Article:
Chlenias ochrocrana, Turner, 1947

Young, Catherine J., 2006, Molecular relationships of the Australian Ennominae (Lepidoptera: Geometridae) and implications for the phylogeny of the Geometridae from molecular and morphological data, Zootaxa 1264 (1), pp. 1-147: 1-147

publication ID 10.11646/zootaxa.1264.1.1

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Chlenias ochrocrana


Chlenias ochrocrana  and Gastrina cristaria 

The percentage sequence divergence (28S D2) between these two Australian nacophorines species is 1.9%. Turner placed C. ochrocrana  into the moderately large genus Chlenias Guenée  , based largely on external characteristics in his New Australian Species of the Boarmiadae ( Lepidoptera  ) of 1947. Chlenias  is an assemblage of superficially similar species, which are sometimes difficult to separate even on genitalic characters and, consequently, considerable confusion in identity has arisen. C. ochrocrana  is a moderately large geometrid with elongated triangular forewings that are coloured in varying shades of brown in the male and greyish and reddish brown in the female. The female is distinguishable from the male by the presence of a white, irregular, postmedial band on the forewing. Hindwings are a uniform pale brown in both sexes.

G. cristaria  is a somewhat smaller moth with elongate triangular forewings, similar in colouration to the males of C. ocrochrana  but with fasciae more strongly marked on the forewings. The hindwings of this species are also pale brown but with darker marginal bands. Wings are held roof­wise at rest. C. ochrocrana  is found in moist, relatively highaltitude eucalypt and mixed forests, whereas G. cristaria  ranges from the Bunya Mts in Queensland to Victoria and Tasmania ( Common 1993) and is commonly found in dry sclerophyll forests where the larvae feed on Acacia sp  ..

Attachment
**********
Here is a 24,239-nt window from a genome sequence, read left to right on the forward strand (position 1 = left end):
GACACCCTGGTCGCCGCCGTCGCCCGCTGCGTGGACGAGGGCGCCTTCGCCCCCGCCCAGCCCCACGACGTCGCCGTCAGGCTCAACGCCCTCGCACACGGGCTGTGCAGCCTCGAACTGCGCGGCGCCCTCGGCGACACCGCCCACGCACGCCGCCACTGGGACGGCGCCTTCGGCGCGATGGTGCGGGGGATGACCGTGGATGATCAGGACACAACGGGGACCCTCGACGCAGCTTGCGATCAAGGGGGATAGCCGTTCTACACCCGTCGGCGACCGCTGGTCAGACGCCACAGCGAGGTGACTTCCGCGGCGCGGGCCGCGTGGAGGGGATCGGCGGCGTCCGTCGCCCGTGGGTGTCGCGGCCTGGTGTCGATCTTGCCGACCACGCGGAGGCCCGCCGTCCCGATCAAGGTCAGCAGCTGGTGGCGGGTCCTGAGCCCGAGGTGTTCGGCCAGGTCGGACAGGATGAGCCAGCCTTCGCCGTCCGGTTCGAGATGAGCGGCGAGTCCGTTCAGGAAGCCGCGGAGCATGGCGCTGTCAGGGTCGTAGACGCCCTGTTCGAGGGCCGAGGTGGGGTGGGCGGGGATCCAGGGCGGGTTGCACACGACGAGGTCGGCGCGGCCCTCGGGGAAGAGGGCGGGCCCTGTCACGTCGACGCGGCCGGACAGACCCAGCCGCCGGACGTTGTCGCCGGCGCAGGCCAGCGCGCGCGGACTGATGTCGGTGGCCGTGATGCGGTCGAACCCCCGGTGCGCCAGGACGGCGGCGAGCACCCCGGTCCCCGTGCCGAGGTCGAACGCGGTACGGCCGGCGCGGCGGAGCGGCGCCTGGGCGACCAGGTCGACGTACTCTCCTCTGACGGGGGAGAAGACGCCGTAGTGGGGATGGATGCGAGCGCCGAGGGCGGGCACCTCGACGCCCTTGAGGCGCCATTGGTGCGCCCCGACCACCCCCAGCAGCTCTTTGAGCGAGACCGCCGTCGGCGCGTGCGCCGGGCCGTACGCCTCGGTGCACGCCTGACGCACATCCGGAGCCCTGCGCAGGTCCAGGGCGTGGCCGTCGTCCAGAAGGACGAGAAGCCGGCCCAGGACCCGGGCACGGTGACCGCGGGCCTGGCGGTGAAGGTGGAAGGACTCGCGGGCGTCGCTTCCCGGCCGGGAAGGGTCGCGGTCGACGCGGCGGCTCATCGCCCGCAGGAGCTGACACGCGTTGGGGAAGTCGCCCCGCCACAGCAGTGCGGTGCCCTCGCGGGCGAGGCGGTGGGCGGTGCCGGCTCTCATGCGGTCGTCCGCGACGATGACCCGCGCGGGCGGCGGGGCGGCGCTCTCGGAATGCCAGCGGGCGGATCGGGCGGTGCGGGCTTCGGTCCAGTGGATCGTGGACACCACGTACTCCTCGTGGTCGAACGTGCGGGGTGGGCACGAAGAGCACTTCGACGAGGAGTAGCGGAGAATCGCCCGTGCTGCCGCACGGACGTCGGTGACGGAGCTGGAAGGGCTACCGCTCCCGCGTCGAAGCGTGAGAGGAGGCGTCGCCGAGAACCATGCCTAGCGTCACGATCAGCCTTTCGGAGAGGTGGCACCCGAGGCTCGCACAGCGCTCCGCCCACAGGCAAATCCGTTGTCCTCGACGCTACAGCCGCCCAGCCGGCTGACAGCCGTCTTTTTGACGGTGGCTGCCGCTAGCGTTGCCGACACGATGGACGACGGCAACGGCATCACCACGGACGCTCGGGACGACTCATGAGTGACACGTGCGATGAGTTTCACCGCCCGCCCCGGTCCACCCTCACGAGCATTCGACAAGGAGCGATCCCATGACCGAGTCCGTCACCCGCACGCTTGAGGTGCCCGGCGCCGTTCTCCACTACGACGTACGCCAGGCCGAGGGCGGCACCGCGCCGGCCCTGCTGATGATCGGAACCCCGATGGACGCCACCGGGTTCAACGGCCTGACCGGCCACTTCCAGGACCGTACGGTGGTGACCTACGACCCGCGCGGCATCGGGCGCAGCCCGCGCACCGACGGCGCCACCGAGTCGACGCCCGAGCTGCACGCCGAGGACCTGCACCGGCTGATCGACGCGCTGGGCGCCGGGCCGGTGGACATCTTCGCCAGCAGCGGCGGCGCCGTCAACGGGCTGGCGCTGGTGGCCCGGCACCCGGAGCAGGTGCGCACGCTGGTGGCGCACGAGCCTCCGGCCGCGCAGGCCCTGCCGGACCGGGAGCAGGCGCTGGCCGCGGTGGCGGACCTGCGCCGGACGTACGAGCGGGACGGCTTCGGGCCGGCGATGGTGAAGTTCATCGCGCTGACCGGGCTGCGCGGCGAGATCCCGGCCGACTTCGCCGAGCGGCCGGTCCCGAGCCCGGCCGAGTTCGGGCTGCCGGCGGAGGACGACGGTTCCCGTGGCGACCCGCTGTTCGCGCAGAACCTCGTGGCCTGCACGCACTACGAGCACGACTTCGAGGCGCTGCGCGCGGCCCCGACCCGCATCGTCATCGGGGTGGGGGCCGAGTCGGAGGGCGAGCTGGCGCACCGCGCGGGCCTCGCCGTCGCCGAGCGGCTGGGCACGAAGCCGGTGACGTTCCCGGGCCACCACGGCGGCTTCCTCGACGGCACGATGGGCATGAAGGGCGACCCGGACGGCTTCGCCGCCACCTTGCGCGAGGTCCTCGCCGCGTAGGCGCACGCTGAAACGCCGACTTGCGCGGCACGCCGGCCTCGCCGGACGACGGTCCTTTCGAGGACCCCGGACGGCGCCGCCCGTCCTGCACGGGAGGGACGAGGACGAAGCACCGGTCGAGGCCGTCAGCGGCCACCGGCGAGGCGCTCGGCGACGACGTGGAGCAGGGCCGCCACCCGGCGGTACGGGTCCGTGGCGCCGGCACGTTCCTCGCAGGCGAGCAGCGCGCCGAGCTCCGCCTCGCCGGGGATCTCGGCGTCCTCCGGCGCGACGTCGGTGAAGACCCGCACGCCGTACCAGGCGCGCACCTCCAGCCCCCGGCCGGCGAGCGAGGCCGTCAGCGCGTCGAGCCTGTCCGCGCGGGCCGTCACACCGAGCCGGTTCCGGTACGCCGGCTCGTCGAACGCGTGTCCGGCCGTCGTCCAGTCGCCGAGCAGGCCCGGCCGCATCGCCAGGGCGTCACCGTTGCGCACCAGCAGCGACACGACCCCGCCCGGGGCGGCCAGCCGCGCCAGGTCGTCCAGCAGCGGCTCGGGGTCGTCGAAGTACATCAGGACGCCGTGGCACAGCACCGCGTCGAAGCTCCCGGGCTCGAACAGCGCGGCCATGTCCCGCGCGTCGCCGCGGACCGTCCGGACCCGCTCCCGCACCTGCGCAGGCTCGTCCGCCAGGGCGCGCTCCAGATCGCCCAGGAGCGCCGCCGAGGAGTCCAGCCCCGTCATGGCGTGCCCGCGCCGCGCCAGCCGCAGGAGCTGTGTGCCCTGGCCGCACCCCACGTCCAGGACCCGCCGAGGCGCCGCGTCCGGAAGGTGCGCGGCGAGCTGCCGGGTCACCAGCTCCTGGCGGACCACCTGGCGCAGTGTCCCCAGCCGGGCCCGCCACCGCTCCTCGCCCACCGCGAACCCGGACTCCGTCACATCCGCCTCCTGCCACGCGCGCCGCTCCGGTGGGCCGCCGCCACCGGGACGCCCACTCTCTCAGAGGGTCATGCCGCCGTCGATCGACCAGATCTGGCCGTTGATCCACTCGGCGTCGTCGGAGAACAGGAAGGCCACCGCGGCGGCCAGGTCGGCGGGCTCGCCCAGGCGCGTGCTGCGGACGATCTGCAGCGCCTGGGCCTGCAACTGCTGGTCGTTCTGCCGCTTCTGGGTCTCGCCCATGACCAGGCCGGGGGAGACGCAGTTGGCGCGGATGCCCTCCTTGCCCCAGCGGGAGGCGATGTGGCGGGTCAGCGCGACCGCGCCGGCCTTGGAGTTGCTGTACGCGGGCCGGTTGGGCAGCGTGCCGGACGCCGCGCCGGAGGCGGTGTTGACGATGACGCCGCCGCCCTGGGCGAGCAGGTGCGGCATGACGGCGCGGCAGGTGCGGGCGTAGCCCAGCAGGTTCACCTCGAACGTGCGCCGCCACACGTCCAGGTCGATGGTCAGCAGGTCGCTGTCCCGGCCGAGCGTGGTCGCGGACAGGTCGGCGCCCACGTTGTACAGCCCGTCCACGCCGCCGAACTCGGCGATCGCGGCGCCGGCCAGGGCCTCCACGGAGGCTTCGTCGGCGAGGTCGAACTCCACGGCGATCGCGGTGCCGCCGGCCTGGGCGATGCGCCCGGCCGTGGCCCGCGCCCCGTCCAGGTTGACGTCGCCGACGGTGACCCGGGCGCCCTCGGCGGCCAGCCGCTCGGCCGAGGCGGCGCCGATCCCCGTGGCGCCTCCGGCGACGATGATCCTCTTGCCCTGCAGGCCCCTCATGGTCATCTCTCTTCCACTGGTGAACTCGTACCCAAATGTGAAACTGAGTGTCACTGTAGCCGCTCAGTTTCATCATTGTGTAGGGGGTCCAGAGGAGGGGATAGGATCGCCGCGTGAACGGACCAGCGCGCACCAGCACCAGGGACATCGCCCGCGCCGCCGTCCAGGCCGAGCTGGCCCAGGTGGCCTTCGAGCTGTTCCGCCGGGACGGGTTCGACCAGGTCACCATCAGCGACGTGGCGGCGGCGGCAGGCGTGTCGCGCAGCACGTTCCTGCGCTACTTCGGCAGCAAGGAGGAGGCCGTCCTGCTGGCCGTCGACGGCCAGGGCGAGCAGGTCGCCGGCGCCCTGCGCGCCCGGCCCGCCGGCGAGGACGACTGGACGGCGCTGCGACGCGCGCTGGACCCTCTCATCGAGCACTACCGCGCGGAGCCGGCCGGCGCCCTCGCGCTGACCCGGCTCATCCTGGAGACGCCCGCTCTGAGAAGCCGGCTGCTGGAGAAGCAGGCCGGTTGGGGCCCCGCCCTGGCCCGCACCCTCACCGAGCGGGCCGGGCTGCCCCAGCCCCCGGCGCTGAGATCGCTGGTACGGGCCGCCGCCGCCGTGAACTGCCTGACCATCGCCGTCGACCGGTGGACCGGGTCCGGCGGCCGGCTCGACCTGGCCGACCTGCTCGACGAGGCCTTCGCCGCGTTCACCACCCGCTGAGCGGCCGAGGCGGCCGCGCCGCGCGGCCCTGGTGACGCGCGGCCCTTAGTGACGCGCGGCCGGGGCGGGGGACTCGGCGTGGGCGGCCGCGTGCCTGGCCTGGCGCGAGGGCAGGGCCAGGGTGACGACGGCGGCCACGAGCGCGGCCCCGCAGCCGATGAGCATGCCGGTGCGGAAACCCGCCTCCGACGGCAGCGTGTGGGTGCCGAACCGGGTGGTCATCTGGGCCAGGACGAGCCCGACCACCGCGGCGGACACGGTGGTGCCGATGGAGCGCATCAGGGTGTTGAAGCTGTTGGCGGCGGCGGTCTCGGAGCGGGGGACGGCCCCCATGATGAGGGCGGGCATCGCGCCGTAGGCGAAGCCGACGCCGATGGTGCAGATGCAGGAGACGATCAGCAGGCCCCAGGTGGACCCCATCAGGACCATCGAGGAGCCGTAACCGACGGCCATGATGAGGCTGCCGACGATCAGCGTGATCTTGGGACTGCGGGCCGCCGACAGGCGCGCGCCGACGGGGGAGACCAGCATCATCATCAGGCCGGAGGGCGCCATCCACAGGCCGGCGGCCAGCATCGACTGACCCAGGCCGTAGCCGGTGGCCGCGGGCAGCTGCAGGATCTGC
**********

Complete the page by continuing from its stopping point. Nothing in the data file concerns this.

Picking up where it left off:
Both species are robust­bodied moths with long­branched bipectinate antennae. C. ochrocrana  has apical and sub­apical stout sensilla chaeticae on the antennal rami, whereas G. cristaria  lacks distinct apical sensilla. Unusally the rami of G. cristaria  have a mesal rather than basal origin on the antennal segment. A well­developed projection dorsad to the antennal base is present in both species but is larger in G.cristaria  . The frons of both species is squared and protuberant with a roughly projecting vestiture and basal shelf. Labial palps are short and horizontally oriented. Forewings lack foveae and an areole is present. An A3 setal comb together with swollen hind­tibia and hair­pencil is only present in G. cristaria  .

Similarities in male genitalia are as follows (Figs 88–91):

—simple, straight, long, robust uncus; small socii; large gnathos; cristate hair (sparse in G. cristaria  ); moderately small juxta; simple valvae; apically acute, short and wide aedeagus.

Female genitalia:

—large membranous corpus bursae; large, well­developed, stellate signum (Figs 92, 93).